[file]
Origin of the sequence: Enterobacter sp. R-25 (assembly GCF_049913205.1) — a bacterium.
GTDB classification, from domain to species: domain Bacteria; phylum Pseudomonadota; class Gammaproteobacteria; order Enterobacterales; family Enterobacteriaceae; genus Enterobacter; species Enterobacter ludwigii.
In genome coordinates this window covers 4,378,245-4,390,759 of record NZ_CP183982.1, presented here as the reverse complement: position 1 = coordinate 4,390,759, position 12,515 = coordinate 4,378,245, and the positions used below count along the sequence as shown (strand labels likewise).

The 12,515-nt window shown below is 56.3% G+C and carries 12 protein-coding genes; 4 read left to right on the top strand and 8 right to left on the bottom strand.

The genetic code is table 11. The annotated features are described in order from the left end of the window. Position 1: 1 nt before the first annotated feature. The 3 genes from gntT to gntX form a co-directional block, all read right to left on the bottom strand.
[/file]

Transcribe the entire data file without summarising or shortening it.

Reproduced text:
Origin of the sequence: Enterobacter sp. R-25 (assembly GCF_049913205.1) — a bacterium.
GTDB classification, from domain to species: domain Bacteria; phylum Pseudomonadota; class Gammaproteobacteria; order Enterobacterales; family Enterobacteriaceae; genus Enterobacter; species Enterobacter ludwigii.
In genome coordinates this window covers 4,378,245-4,390,759 of record NZ_CP183982.1, presented here as the reverse complement: position 1 = coordinate 4,390,759, position 12,515 = coordinate 4,378,245, and the positions used below count along the sequence as shown (strand labels likewise).

The 12,515-nt window shown below is 56.3% G+C and carries 12 protein-coding genes; 4 read left to right on the top strand and 8 right to left on the bottom strand.

The genetic code is table 11. The annotated features are described in order from the left end of the window. Position 1: 1 nt before the first annotated feature. The 3 genes from gntT to gntX form a co-directional block, all read right to left on the bottom strand.